All I can offer you are anecdotes: My grandfather was a donor and when he died 2 years ago they were able to take bone and skin. My grandmother still gets letters from the people he helped, which means so much to her. Grandpa was a great hero to my son and when he got his learner's permit the other day he enthusiastically checked the organ donor box. I was incredibly proud of him.
posted by Biblio at 7:35 PM on August 31, 2011 [1 favorite]

The site your article comes from is filled with absolutely nonsensical articles.

Excerpt from an article from the same place you are getting your "information" on organ donation:

As a former witch, I can speak with authority when I say that I have examined the works of Rowling and that the Harry Potter books are training manuals for the occult. Untold millions of young people are being taught to think, speak, dress and act like witches by filling their heads with the contents of these books. Children are obsessed with the Harry Potter books that they have left television and video games to read these witchcraft manuals.

...does that help you put the accuracy of the article you read in perspective? This is a kook site. It does not contain accurate information, or even, well, "information" in the usual sense of the word. I would, yes, say you should sign up to be an organ donor -- and you should research organ donation properly to put your mind at ease.
posted by kmennie at 7:57 PM on August 31, 2011 [6 favorites]

$500 million is peanuts. A medium-large-sized hospital near me has yearly revenues of $1.5 BILLION on 616 patient beds. (Expenses of $1.3B.) Chicago Public Schools has a yearly budget of $5.3 BILLION. Their DEFICIT is larger than the alleged profits on organ and tissue donations. If someone's trying to run some kind of organ/tissue selling racket for big bucks, they suck at it. And does the article say what counts as "profit"?

One of my roommates, her uncle was able to give her away at her wedding because a heart donor gave him a new ticker. He's had it 30 years now. Her father was not there because no donor was available when he needed one.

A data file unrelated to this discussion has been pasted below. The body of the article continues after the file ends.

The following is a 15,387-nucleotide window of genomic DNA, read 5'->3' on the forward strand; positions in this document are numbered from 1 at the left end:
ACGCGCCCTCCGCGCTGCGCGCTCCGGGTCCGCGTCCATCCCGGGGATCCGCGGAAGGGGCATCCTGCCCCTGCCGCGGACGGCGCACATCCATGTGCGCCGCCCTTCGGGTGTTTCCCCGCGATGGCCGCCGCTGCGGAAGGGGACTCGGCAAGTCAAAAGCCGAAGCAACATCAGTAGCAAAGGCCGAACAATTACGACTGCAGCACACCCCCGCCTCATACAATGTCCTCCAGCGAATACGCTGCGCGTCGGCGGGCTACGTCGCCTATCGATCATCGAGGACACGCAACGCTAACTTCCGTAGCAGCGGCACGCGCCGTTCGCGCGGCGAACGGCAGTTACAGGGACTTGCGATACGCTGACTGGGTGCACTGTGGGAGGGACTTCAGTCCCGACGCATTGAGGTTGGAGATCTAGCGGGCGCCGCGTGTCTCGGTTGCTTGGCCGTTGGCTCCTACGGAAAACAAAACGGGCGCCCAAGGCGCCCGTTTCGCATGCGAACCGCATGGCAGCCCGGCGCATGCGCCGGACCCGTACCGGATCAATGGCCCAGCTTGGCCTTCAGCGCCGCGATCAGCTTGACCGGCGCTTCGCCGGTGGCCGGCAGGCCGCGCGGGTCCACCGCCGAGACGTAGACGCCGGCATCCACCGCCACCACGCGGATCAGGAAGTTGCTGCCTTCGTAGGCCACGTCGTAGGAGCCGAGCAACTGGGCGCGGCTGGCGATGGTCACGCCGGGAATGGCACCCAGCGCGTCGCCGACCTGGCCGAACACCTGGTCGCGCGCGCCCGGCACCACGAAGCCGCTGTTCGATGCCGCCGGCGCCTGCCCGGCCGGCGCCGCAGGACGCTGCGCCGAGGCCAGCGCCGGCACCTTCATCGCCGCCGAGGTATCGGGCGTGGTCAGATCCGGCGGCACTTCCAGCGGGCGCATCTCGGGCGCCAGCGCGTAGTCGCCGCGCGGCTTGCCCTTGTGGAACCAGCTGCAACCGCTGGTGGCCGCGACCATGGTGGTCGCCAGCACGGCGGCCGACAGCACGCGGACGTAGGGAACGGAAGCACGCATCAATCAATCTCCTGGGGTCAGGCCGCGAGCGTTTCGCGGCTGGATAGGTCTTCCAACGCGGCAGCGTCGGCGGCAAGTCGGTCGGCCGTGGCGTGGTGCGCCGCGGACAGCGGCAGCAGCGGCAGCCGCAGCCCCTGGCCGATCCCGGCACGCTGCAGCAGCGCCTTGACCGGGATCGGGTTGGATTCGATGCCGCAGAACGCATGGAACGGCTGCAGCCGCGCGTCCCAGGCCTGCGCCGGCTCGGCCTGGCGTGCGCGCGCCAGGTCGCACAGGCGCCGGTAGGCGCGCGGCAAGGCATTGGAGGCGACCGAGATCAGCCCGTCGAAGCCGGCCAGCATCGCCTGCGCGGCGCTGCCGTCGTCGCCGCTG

posted by Eyebrows McGee at 8:34 PM on August 31, 2011 [1 favorite]

Ticking that box on the drivers license is not, as far as I know, a blanket legal agreement that means you give up everything. Instead it's an indication that, should you be severely injured and unable to communicate, the medical staff know to alert the proper staff and ask an emergency contact person about your wishes. The few times I've heard about harvest situations, the family/next of kin of the donor have been very closely involved in what's shared and what's not. Often there's a team of specialists who come in to do the surgeries, and one of those folks is usually a nurse or social worker whose job is to liaise with the family and make sure they're comfortable with their decisions.

Best bet is to have a will and leave explicit directions for your family. If you were to decide, for example, that you only wanted to donate major organs, that's OK. Just make sure the person legally in charge knows what your wishes are, since that person will be signing the documents.

There are lots of good articles and studies about organ donation at the National Institute of Health, for example: The Instability of Organ Donation Decisions by Next-of-Kin and Factors that Predict It
posted by hms71 at 9:25 PM on August 31, 2011 [1 favorite]

Pull quote from the article...

"Legislation in most states now provide authorization for OPOs to remove organs from those who documented their donation intentions, even when family members are against organ donation. However, many OPOs continue to defer to the family if there are strong objections."
posted by hms71 at 9:29 PM on August 31, 2011

Everyone is correct when they state that selling organs for profit is illegal. However, as many people have mentioned, healthcare is not a charity, and this means that the law allows for "shipping and processing" fees to be charged by the entities involved in organ and tissue harvesting. Thus, after organs are harvested at an accredited hospital, the remaining body can be shipped to an outside tissue bank for further harvesting. They can then charge a processing fee for the harvested tissues, either directly or through a partner company. Partner companies are definitely for-profit and can make a tremendous amount of money selling the harvested tissues. (Hopefully Harvard is a believable source because I am too tired to dig around for US law.)

For instance, AlloDerm is a tissue product made from cadaveric skin by Lifecell, now a subsidiary of Kinetic Concepts Inc. It was originally marketed as a product for burns, has been used for hernia repair, and since ~2004 has had great success being used in conjunction with a tissue expander/implant for post-mastectomy breast reconstruction (looks like they took the info down since they got a warning letter from the FDA recently for marketing Strattice {porcine dermal tissue} inappropriately for breast recon, but AlloDerm is reimbursed by many major insurance companies). It is also used in many other ways, including cosmetically (nose job, anyone?). Doctors can also make a lot of money from this by consulting for (ie being paid by) the company selling the tissue.